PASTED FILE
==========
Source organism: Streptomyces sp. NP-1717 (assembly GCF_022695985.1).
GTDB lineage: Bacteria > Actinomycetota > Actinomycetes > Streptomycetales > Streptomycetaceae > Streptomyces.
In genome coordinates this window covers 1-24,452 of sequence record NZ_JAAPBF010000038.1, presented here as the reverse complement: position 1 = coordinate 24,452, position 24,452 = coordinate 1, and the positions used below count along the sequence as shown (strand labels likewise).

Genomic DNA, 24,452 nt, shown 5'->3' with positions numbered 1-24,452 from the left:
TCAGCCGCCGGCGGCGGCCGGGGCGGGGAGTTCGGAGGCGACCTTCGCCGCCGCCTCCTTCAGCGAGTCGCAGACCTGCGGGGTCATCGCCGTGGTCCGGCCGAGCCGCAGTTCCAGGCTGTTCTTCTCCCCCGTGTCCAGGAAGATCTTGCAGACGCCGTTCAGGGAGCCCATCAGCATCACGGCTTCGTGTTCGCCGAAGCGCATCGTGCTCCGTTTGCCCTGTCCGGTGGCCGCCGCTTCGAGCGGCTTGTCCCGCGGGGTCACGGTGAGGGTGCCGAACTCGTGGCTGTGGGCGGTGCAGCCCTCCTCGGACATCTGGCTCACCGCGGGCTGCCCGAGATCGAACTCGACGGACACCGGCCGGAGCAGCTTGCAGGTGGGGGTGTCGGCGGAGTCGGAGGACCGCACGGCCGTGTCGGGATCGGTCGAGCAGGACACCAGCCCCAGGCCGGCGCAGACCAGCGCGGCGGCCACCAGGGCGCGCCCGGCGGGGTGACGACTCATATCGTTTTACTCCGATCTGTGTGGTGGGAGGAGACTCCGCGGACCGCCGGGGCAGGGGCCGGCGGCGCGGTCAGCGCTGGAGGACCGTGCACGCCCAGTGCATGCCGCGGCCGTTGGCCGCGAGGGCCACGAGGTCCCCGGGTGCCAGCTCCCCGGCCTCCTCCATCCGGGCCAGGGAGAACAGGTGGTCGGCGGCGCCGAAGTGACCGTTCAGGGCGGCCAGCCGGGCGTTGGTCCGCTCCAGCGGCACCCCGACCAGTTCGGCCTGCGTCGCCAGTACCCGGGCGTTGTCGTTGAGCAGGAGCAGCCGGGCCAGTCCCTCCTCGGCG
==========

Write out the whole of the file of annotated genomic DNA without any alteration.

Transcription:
Source organism: Streptomyces sp. NP-1717 (assembly GCF_022695985.1).
GTDB lineage: Bacteria > Actinomycetota > Actinomycetes > Streptomycetales > Streptomycetaceae > Streptomyces.
In genome coordinates this window covers 1-24,452 of sequence record NZ_JAAPBF010000038.1, presented here as the reverse complement: position 1 = coordinate 24,452, position 24,452 = coordinate 1, and the positions used below count along the sequence as shown (strand labels likewise).

Genomic DNA, 24,452 nt, shown 5'->3' with positions numbered 1-24,452 from the left:
TCAGCCGCCGGCGGCGGCCGGGGCGGGGAGTTCGGAGGCGACCTTCGCCGCCGCCTCCTTCAGCGAGTCGCAGACCTGCGGGGTCATCGCCGTGGTCCGGCCGAGCCGCAGTTCCAGGCTGTTCTTCTCCCCCGTGTCCAGGAAGATCTTGCAGACGCCGTTCAGGGAGCCCATCAGCATCACGGCTTCGTGTTCGCCGAAGCGCATCGTGCTCCGTTTGCCCTGTCCGGTGGCCGCCGCTTCGAGCGGCTTGTCCCGCGGGGTCACGGTGAGGGTGCCGAACTCGTGGCTGTGGGCGGTGCAGCCCTCCTCGGACATCTGGCTCACCGCGGGCTGCCCGAGATCGAACTCGACGGACACCGGCCGGAGCAGCTTGCAGGTGGGGGTGTCGGCGGAGTCGGAGGACCGCACGGCCGTGTCGGGATCGGTCGAGCAGGACACCAGCCCCAGGCCGGCGCAGACCAGCGCGGCGGCCACCAGGGCGCGCCCGGCGGGGTGACGACTCATATCGTTTTACTCCGATCTGTGTGGTGGGAGGAGACTCCGCGGACCGCCGGGGCAGGGGCCGGCGGCGCGGTCAGCGCTGGAGGACCGTGCACGCCCAGTGCATGCCGCGGCCGTTGGCCGCGAGGGCCACGAGGTCCCCGGGTGCCAGCTCCCCGGCCTCCTCCATCCGGGCCAGGGAGAACAGGTGGTCGGCGGCGCCGAAGTGACCGTTCAGGGCGGCCAGCCGGGCGTTGGTCCGCTCCAGCGGCACCCCGACCAGTTCGGCCTGCGTCGCCAGTACCCGGGCGTTGTCGTTGAGCAGGAGCAGCCGGGCCAGTCCCTCCTCGGCG